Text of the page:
A scalloped apron hem bound with bias tape. 1931.

The curved part of the scallop is easy to bind, but the points where the curves meet take some practice.

Scalloped button tabs appeared in Delineator in November, 1929:

Scalloped button tabs on a blouse and skirt, Butterick 2916. November 1929.

The blouse and skirt on the left, Butterick 2916, was illustrated on two pages of Delineator, November 1929. Note the natural waist (a new fashion) and the  knee-length hems (about to go out of style.)

There are subtle differences, like the color of the attached scarf and the size of the buttons.

Two versions of Butterick 2916. 1929. The blouse tucks into the skirt, which has matching scallops.

Two big scalloped button tabs on Sport dress 3257. June 1930. Bias binding adds a dash of color.

It’s likely that many of these scalloped button tabs were purely decorative, and the dresses opened under the arm, along the side seam.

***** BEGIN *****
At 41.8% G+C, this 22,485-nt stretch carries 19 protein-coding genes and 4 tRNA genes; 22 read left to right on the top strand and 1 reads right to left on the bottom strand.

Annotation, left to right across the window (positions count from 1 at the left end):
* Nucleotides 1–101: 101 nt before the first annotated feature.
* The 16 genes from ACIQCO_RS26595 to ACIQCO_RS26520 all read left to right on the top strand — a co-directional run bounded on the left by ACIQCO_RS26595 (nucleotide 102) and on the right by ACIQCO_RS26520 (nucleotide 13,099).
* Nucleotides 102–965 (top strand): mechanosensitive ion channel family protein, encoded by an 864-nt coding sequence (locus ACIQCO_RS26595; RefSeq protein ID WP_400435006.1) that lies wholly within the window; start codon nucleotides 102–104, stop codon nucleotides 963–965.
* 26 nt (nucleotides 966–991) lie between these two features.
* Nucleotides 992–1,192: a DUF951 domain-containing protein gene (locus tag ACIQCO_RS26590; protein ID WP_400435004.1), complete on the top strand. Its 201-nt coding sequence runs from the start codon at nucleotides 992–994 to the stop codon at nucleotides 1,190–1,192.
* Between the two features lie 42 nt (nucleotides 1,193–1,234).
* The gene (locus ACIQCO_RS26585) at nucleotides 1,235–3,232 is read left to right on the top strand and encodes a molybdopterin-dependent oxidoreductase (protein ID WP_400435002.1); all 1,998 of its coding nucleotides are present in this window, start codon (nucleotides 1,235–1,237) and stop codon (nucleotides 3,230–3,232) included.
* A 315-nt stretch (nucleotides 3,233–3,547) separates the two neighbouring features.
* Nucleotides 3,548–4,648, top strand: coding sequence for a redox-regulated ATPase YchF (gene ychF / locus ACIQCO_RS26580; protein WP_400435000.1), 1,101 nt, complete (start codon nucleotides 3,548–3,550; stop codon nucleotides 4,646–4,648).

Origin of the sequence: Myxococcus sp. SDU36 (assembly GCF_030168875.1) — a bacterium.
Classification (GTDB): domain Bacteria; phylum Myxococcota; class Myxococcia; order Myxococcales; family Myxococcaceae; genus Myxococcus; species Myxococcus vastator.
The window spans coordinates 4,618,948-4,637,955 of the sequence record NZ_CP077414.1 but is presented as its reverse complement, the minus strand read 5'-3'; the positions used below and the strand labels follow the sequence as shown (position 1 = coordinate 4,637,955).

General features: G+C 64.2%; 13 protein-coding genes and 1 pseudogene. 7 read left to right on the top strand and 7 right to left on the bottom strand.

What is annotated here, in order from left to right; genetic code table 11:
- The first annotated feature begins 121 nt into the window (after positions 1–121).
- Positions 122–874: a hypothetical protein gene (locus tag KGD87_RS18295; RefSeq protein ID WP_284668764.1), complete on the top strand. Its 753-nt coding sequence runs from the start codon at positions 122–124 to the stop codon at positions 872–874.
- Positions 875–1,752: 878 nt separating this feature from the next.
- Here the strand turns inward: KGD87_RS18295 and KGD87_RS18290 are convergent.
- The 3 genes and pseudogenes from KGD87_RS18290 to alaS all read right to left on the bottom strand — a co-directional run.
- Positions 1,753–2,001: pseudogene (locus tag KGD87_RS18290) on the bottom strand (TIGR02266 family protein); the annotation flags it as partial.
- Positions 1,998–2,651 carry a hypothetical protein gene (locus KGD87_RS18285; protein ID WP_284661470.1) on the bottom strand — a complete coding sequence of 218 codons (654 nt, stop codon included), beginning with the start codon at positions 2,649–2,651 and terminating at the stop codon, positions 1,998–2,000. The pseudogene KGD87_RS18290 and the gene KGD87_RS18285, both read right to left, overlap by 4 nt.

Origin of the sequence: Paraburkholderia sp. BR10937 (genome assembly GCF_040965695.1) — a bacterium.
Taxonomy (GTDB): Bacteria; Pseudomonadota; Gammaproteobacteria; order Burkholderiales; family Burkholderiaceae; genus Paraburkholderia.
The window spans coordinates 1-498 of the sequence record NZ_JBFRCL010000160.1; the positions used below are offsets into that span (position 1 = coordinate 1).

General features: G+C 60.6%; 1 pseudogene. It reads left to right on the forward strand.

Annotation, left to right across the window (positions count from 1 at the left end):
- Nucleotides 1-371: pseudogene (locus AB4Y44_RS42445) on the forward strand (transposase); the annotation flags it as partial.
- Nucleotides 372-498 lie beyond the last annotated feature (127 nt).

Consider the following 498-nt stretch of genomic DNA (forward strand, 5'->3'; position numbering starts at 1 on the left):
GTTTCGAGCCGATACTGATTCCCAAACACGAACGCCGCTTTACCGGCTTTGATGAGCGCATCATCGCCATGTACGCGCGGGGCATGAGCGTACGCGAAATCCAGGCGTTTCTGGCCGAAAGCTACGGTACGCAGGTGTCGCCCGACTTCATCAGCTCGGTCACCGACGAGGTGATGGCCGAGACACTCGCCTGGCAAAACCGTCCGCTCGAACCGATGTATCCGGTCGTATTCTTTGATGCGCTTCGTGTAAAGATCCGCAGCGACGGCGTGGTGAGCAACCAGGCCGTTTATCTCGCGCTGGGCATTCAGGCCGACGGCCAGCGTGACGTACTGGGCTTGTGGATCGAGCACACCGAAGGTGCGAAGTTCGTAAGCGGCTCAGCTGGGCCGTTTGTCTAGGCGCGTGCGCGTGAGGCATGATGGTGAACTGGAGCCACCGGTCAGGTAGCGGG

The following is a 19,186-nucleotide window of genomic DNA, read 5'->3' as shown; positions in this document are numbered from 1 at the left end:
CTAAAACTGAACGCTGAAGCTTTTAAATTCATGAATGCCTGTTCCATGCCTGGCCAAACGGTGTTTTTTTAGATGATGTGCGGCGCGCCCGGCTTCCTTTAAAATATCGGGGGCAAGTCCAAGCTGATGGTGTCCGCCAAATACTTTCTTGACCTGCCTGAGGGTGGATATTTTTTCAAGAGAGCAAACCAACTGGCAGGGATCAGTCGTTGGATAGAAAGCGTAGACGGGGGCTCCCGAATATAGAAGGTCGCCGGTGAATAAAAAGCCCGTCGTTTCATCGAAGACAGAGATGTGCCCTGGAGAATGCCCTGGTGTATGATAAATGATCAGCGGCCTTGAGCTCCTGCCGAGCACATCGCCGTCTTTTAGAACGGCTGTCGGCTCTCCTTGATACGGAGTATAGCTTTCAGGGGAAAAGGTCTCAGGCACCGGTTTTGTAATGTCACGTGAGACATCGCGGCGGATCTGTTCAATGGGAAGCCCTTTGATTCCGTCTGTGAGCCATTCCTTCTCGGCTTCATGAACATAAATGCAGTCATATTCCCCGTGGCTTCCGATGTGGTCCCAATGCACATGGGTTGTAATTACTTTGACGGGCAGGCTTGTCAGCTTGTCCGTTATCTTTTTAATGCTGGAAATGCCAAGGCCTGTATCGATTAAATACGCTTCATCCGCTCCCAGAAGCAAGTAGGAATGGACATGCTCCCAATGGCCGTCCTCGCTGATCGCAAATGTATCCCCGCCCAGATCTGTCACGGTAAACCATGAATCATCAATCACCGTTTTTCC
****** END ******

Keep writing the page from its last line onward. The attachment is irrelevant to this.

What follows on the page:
Scallops showed up on house dresses…

Scalloped button tabs on a cotton wash dress. 1930.

And on suits…

A series of rounded button tabs on this suit are not actually scallops. The text commented on the natural waist of this suit. Butterick 3151, April 1930.

Scallops had long been popular on girls’ clothes.

Dresses for schoolgirls, 1930.

Scalloped button tabs make this simple coat very fancy. October 1930.

The next illustration gives us a combination of scallops and straight lines! Probably artistic license….

One armhole and one side of the neckline have scallops. The buttons have scalloped tabs. Illustration for an article on sportswear, Delineator, May 1930.

Occasionally the button tabs took on an angular, zig-zag quality:

Pointed button tabs instead of curved ones — a little variety. Left, 1930; right, 1929.

This stylish scalloped version comes from December, 1931: